Elon Musk complains about cryptocurrency scammers on Twitter

Elon Musk complains about cryptocurrency scammers on Twitter - 1618029831710Twitter is a major source of information in the cryptocurrency world. But be aware of possible scams, not only on Twitter but also on other social channels such as Telegram, Discord and Instagram.

Dogecoin co-founder Billy Markus tweeted complaining to Twitter's support team that everyone on Twitter is being spammed with crypto scam giveaways. Less than an hour later, Elon Musk agreed with him.

According to a study by Chainalysis, a blockchain research firm, scammers stole over $ 7,7 billion worth of crypto in 2021.

This isn't the first time Elon Musk has complained about scammers and Giveaways

Elon Musk has been talking about scammers since 2018, when he tweeted about looking for Ethereum swingers. Earlier that year, Ethereum co-founder Vitalik Buterin commented “No, I'm not giving away ETH” to prove it was his real account and not a fake one.

Last month, when the new Twitter feature on NFT's profile pictures came out, Musk expressed anger saying:

"Twitter is spending engineering resources on this, while cryptocurrency scammers are throwing a spambot block party in every thread !?"

In October 2021, Billy Markus mentioned in his Twitter account that "there are no promises in crypto, except scammers". A few moments later, Elon Musk responded by making fun of the scammers and saying: "If I send you 2 Doge, will you promise to send me 1 Doge?".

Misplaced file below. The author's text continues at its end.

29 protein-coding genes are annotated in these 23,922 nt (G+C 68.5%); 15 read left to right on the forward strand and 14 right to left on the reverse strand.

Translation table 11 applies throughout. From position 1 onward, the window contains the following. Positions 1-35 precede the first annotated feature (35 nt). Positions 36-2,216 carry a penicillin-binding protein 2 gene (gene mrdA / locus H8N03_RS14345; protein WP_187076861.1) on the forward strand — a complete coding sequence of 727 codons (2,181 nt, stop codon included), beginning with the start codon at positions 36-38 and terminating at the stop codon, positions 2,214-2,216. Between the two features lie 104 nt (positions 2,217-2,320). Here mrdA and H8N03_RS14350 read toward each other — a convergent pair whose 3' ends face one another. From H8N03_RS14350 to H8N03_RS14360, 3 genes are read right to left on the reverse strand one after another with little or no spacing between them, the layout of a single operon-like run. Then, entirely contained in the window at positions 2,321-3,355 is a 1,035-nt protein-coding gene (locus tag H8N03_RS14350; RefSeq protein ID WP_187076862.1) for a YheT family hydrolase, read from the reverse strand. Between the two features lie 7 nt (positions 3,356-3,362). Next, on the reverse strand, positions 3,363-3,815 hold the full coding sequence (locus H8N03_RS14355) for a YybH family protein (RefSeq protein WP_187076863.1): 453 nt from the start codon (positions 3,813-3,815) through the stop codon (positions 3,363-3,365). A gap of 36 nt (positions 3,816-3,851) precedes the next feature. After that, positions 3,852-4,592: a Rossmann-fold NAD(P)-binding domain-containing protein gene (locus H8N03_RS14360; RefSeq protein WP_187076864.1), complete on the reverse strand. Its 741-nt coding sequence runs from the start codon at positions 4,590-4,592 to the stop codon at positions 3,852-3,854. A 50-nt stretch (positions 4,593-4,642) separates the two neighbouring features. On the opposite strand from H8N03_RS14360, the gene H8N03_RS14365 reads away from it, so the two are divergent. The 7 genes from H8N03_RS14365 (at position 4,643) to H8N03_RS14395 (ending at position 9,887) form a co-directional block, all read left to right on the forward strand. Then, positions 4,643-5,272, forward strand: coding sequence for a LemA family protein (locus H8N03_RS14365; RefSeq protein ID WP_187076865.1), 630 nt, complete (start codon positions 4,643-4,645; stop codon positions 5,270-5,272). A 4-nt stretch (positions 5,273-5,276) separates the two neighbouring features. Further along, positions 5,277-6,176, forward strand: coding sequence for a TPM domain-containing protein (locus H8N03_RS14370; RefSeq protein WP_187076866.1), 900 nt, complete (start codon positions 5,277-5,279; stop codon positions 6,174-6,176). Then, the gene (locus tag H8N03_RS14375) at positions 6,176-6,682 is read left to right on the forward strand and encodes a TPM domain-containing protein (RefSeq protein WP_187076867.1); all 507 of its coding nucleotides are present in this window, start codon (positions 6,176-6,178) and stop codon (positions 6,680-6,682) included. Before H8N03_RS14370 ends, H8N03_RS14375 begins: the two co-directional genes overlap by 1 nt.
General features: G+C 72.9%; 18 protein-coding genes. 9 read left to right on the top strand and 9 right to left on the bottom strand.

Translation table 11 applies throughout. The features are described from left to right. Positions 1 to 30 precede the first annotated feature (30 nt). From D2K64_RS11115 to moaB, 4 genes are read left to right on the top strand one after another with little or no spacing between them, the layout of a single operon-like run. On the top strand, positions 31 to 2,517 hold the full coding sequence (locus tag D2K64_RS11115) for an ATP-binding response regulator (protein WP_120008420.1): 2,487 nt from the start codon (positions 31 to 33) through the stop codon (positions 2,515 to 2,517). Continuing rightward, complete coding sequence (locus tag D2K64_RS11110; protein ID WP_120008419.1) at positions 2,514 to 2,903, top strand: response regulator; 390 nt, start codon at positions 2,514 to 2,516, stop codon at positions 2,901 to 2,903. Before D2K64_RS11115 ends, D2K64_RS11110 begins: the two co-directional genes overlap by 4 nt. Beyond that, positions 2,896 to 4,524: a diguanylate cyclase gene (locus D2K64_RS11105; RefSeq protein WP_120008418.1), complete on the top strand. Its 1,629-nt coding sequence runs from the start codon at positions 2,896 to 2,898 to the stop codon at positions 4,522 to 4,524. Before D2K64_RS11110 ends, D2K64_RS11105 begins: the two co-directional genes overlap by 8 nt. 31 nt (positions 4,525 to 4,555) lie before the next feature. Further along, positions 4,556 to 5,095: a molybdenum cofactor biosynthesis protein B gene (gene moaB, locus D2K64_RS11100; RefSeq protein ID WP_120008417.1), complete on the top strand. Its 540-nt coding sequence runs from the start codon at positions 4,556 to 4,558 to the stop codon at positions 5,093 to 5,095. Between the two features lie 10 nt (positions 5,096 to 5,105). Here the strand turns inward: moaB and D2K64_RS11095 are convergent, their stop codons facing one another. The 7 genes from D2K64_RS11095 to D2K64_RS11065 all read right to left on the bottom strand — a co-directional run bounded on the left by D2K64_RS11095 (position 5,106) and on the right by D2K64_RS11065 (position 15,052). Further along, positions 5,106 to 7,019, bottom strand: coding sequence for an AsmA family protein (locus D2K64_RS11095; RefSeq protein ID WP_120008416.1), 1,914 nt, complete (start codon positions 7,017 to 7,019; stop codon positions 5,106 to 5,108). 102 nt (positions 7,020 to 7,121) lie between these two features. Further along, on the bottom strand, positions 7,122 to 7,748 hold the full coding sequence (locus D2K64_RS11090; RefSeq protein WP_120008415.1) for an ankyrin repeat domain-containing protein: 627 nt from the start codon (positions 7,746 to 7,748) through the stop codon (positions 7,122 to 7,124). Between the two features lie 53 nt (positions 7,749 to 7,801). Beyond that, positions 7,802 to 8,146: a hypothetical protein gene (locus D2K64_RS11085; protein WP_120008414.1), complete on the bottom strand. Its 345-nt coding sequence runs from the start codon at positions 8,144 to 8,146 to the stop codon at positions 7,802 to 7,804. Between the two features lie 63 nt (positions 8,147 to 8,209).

Make sure you know who you are sending your coins to

It doesn't matter who is promising you something, it's best to do your due diligence and investigate before sending any cryptocurrency.

Last week there was a lot of attention on AssangeDAO raising funds to free the founder of WikiLeaks. A few days later, a fake version of AssangeDAO scammed hundreds of users.

Last month, a scammer impersonating Michael Saylor stole around $ 1 million worth of Bitcoin.

According to the 2021 Federal Trade Commission statement, more than $ 2 million has been lost by scammers impersonating Elon Musk.

In new investment assets like cryptocurrencies, scammers take advantage of the influx of new users with disinformation.

We hope that social channels, especially Twitter, find a way to stop these scammers.

In the meantime, if you want to make a smart investment, we suggest you use secure platforms such as Bitcoin Pro, which traders have been using for years to trade tokens. With minimal investment and easy-to-use tools, this platform promises you gains both when the market rises and falls.